Mozilla plans to release Firefox 57 on Tuesday, November 14. The newest version of the browser will include improved sandbox security for users running Firefox on Linux. Mozilla has already made improvements in Firefox sandbox for Windows; the newest release will bring the Linux version on par with the Windows version.   

[Editor Comments]

[Northcutt] Sandboxing browsers ought to be automatic:


Read more in:

Bleeping Computer: Firefox 57 Brings Better Sandboxing on Linux




AV Vulnerability Lets Attackers Restore Quarantined Files

(November 13, 2017)

A flaw that affects most major antivirus products can be exploited to place malicious files on systems running the vulnerable software by moving "a previously quarantined file to any arbitrary filesystem location." The exploit requires local administrative privileges. Several companies have already taken steps to fix the vulnerability.  

[Editor Comments]

[Williams] The linked article is incorrect that the vulnerability requires local administrator permissions. It most definitely does not. The vulnerability abuses NTFS directory junctions. It would be relatively difficult to abuse in the wild, but doing so would result in full system compromise.  This vulnerability highlights how obscure features like directory junctions can be abused by attackers. The problem is that most developers creating applications don't know about directory junctions and definitely don't have them as part of their threat model.


Read more in:

V3: Major anti-virus packages vulnerable to exploit that can 'spring' suspicious files from quarantine




Google Study: Phishing is Biggest Threat to Account Hijacking

(November 10 & 11, 2017)

A study from Google and researchers at the University of California Berkeley says that phishing, not ransomware or data breaches, poses the largest threat to Google account security.  

[Editor Comments]

[Pescatore] And phishing is enabled by reusable passwords. What Google calls "Advanced Protection" for personal accounts (two factor authentication) needs to be "Standard Protection" for business accounts. A recent survey showed something like 28% of online users now use 2FA for at least one online account - consumer adoption is higher than business adoption. Users are routinely using fingerprint authentication on Apple and Android phones, but at work they are entering reusable passwords!


Read more in:

Engadget: Google study shows how your account is most likely to be hijacked


The Register: How did someone hijack your Gmail? Phishing, keylogger or password reuse, we're guessing


Threatpost: Phishing Biggest Threat to Google Account Security


SC Magazine: Google study finds phishing attacks more efficient than data breaches


ZDNet: Google: Our hunt for hackers reveals phishing is far deadlier than data breaches


eWeek: Google Study Finds Phishing Most Likely Cause of Account Takeovers


Google: Data Breaches, Phishing, or Malware? Understanding the Risks of Stolen Credentials (PDF)




DoD Vulnerability Disclosure Program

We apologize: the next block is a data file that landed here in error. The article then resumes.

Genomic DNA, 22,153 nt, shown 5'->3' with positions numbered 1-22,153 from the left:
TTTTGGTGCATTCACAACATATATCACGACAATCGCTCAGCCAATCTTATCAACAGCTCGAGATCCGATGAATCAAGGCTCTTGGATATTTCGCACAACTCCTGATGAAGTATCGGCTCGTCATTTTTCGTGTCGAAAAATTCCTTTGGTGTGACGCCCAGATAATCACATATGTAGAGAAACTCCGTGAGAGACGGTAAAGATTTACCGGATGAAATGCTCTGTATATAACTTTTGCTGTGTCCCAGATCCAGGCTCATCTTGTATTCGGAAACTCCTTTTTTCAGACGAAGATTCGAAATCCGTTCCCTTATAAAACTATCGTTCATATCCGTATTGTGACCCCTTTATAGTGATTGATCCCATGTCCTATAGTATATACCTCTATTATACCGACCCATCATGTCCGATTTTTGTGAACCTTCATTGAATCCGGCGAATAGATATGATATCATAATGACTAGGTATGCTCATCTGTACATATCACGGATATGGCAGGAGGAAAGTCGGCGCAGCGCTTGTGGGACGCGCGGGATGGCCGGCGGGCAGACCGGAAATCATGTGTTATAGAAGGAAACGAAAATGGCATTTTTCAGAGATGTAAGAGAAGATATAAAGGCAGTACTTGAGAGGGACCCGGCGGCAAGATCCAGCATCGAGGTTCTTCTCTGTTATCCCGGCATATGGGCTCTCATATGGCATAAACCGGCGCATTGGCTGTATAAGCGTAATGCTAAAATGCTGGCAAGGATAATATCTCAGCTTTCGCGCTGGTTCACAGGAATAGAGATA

(November 9, 10, & 13, 2017)

The US Department of Defense's (DoD's) vulnerability disclosure policy (VDP) has resulted in the identification and patching of more than 2,800 security issues in public facing DoD websites and applications hosted on those websites. The program has been running for just under a year. Unlike the Hack the Pentagon program, VDP does not offer bounties for vulnerabilities that are submitted.   

[Editor Comments]

[Pescatore] Good to see the DoD mixing a passive vulnerability disclosure program with active bug bounty programs. Key point 1: these vulnerabilities were found mostly in systems that had already successfully gone through the government Certification and Accreditation process. Key point 2: In private industry, managed bug bounty programs are being extended to pre-production code -finding vulnerabilities earlier is always cheaper/better.


Read more in:

HackerOne: Hack The Pentagon Turns One on HackerOne


HackerOne: DoD Vulnerability Disclosure Policy


SCMagazine: Defense Department's vulnerability disclosure program racks up 2,837 security flaws


Wired: The Pentagon Opened Up to Hackers-and Fixed Thousands of Bugs




Brad Smith Renews Call for Digital Geneva Convention

(November 10, 2017)

Speaking at the United Nations in Geneva, Switzerland last week, Microsoft president Brad Smith reiterated his call for a cyber Geneva Convention. Smith stated that "governments should agree not to attack civilian infrastructures, such as the electrical grid or electoral processes" and should also agree not to steal intellectual property.  

[Editor Comments]

[Henry] I have long said that the threat from cyber attacks is similar in many ways to nuclear proliferation, and that it continues unchecked unless there is nationstate-to-nationstate discussion on the acceptable rules.  Brad Smith uses the term "Geneva Convention" to describe "standards of international law," and he's absolutely correct.  There are human beings behind every single cyber attack, and every one of them resides in, works at, or is sponsored by a nationstate.  There is a need for those nations to take responsibility for and/or control their citizens (or their own state actions) if we ever expect to have relative safety in this forum.

[Honan] - This has been suggested before; many have called for such a convention including as Marcus J Ranum at the IRISSCERT conference in 2012 https://photopol.blogspot.ie/2012/11/irisscon-2012.html

[Paller] Yes others have made the recommendation. Maybe the problem is recognized at a higher level now so this time a Geneva Convention could be possible.

Read more in:

The Register: Microsoft president says the world needs a digital Geneva Convention


Cyberscoop: Microsoft's Smith adds 'IT Red Cross' to his 'digital Geneva Convention' call




WikiLeaks Claims CIA Used Phony Certs to Impersonate Kaspersky

(November 9 & 10, 2017)

WikiLeaks has released what it says is source code for a US intelligence cyber tool known as Hive that WikiLeaks says the CIA uses to hide its activity while installing malware on targeted systems. Hive uses phony digital certificates to impersonate other organizations, including Kaspersky Lab.